Business

A Twitter thread about a Hertz rental nightmare has gone viral. That’s all that’s wrong with the way businesses think about their customers

Hertz has had a few difficult years. I mean, the company literally went bankrupt during the pandemic. It’s no worse than that, but things certainly haven’t improved.

The company faces allegations that it declared his vehicles stolen, even though they were legally hired by people who ended up getting arrested. The allegations say that Hertz is apparently so bad at keeping track of its vehicle inventory that it was just easier to report things like stolen anyone the company lost track of a rental, even when it was company employees at fault.

Now a virus Twitter feed details the experience of a couple and their dog trying to rent a car during Thanksgiving to visit their family. The whole experience, shared by Kate Klonick, assistant professor at St. Johns University School of Law, is worth reading.

The short version – or at least the shorter version that will do it justice – is that she arrived on time at a Hertz store in Brooklyn for her rental just before noon on the Sunday before Thanksgiving, lined up with 15 other customers. . After two hours, she was turned away after the Hertz employee stopped filling reservations. Apparently the location closed at noon, despite customers with confirmed reservations still waiting for their vehicles.

Klonick, his partner, and their dog were told that they could instead obtain a vehicle at another location. After loading into an Uber and heading to LaGuardia Airport, she was told that a rental vehicle was available but that they would not honor the original reservation. Instead, it would be $ 1,800, which is almost five times the price.

The couple returned to New York City in another Uber and, after several customer service calls, were told that Hertz would honor the original price of a vehicle at another location the next morning. Upon arrival, however, they were told they did not have a reservation. They were able to find him a vehicle, but at twice the price of his original reservation.

If you’ve followed this far, you can imagine how frustrating it must have been. Vacation travel is stressful enough that you don’t feel trapped and extorted by a company that doesn’t seem to care whether you’re a customer or not.

By the time I logged in with Klonick, his thread had been retweeted over 11,000 times and had around 100,000 likes. Judging from the response on Twitter, this is not uncommon for Hertz.

In fact, Klonick said Hertz employees told him the company was doing it on purpose. At the point where she was finally able to hire a vehicle, the employee told her that the original location may have stopped helping customers “because she knew they were overbooked and that they were running out of cars, but that way they can make it look like it’s your fault because you showed up “late to booking.”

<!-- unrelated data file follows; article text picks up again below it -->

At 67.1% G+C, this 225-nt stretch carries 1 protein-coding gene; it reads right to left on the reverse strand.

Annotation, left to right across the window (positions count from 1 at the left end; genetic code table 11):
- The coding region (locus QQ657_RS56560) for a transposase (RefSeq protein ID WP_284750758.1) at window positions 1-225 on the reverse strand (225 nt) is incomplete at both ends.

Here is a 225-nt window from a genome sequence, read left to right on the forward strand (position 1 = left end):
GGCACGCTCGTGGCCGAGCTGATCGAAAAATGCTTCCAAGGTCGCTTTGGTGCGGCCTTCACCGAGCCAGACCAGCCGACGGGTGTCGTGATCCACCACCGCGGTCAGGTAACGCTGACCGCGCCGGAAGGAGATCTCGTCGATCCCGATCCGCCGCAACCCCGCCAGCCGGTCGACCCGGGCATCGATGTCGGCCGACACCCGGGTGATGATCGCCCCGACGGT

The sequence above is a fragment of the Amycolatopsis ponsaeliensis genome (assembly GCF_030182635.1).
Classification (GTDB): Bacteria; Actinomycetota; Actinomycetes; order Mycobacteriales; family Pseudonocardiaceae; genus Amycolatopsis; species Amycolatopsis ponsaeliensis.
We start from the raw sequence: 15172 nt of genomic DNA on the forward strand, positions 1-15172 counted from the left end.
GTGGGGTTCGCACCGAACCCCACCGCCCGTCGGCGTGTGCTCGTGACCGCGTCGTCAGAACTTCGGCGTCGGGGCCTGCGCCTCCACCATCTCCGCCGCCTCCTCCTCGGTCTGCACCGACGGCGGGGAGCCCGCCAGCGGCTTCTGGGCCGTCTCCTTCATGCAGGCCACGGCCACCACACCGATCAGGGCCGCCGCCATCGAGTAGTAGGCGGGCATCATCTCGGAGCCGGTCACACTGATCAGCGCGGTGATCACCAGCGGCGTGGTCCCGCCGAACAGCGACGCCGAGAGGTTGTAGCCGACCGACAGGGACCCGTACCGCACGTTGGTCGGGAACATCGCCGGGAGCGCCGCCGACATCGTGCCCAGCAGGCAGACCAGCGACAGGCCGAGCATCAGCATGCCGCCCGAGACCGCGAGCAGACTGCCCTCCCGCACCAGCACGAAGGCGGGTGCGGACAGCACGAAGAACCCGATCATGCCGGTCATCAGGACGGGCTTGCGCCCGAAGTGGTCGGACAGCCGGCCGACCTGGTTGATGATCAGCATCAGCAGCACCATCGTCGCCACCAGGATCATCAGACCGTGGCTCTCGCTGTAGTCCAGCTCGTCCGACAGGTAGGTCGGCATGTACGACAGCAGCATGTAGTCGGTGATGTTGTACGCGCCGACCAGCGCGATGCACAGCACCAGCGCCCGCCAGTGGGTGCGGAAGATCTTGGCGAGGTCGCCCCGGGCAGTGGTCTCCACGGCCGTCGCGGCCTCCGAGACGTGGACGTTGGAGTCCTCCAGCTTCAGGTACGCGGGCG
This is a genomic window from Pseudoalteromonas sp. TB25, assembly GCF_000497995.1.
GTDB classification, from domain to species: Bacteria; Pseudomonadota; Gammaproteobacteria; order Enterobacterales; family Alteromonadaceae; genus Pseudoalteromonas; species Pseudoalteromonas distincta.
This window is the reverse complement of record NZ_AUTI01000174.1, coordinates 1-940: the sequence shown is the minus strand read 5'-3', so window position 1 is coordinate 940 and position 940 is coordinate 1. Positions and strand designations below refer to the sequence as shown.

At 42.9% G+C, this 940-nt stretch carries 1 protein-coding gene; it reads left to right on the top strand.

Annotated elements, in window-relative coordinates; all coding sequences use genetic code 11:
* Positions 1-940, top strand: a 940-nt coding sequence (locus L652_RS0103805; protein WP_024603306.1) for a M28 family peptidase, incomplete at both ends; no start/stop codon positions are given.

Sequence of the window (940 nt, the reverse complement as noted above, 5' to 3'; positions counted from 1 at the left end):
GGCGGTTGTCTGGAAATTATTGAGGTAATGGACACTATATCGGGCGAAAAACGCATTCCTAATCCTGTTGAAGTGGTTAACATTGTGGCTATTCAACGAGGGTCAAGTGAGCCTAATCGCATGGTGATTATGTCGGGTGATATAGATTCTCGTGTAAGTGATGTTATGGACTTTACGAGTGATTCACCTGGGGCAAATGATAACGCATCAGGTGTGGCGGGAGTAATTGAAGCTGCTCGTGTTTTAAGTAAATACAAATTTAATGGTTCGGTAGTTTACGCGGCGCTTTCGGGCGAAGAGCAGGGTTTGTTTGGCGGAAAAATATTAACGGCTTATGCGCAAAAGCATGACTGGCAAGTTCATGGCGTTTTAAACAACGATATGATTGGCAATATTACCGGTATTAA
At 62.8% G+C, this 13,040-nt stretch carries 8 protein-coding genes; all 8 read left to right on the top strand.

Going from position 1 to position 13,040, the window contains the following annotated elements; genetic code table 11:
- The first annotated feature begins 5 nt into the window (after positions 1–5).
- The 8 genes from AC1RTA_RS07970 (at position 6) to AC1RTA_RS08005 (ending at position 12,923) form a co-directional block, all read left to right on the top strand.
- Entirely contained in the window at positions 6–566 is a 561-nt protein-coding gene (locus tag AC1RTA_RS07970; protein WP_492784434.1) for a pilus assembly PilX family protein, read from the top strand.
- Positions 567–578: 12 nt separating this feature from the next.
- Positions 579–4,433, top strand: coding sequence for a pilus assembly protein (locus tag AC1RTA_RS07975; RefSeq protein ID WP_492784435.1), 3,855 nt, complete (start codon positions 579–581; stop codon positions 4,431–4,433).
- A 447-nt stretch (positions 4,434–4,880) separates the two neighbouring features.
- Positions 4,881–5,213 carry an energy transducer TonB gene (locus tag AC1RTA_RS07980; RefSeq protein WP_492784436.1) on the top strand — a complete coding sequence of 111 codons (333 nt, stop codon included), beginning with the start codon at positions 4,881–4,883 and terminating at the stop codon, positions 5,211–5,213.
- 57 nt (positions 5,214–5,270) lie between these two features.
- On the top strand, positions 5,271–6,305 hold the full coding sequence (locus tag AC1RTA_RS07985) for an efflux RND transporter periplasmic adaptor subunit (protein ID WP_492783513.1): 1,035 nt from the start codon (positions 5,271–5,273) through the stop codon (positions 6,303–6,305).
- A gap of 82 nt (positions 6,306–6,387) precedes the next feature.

“It happens all the time,” she wrote as he told her. “Customer service has no idea our inventory, and no one ever picks up the phone at the counters. They just overbook.”

I asked Hertz if this was a policy or if it was just something that happened to this customer, although that did not provide an answer to my question. In a statement, Hertz told me the following:

Hertz cares deeply about our customers, and we miss Ms. Klonick’s experience, which does not reflect our standards of service. We spoke to her to apologize and refunded the difference in fare. We are investigating the situation to better understand what happened so that we can take the necessary corrective action.

In the event that we are unable to provide the reserved class of vehicle at the confirmed time, our policy is to make all reasonable efforts to assist the customer, which may include providing a vehicle comparable to the same rate if available, moving a vehicle from another nearby location, delivering a vehicle to the customer, paying for a taxi or purchasing a vehicle from a competitor if it is at an airport . When these options are available, we will extend the same rate.

Unfortunately, this statement did not indicate whether the original location was correct in refusing to honor the reservation even though the customer had met all the requirements and arrived on time to collect their vehicle? In New York State, the company is required to honor your reservation if you show up on time.

After his tweets got so much attention, Hertz called Klonick and paid off the rate difference on his credit card. Aside from asking them to reimburse the hundreds of dollars in additional expenses as well, including multiple Uber trips to different locations to pick up a vehicle (which the statement says the company would reimburse), wouldn’t- Hasn’t it been much easier to just start a business that does the right thing for the customer the first time? Seems easier than having them share a five page letter on Twitter to get the company to respond.

Klonick says his main reason for sharing the experience was to highlight the issue for others who might have had a similar experience but lack the ability to grab the attention of a large company when the things go wrong.

Its experience, as well as that of those who say the company has reported the theft of their rental vehicles, suggests that Hertz lets its poor internal systems and technology create a terrible experience for its customers. Based on the experiences shared on Twitter, it appears Hertz has cultivated a culture that its customers are just an inconvenience to deal with – a burden to deal with. If you think of your customers this way, you are certainly wrong.

The opinions expressed here by the columnists of Inc.com are theirs and not those of Inc.com.

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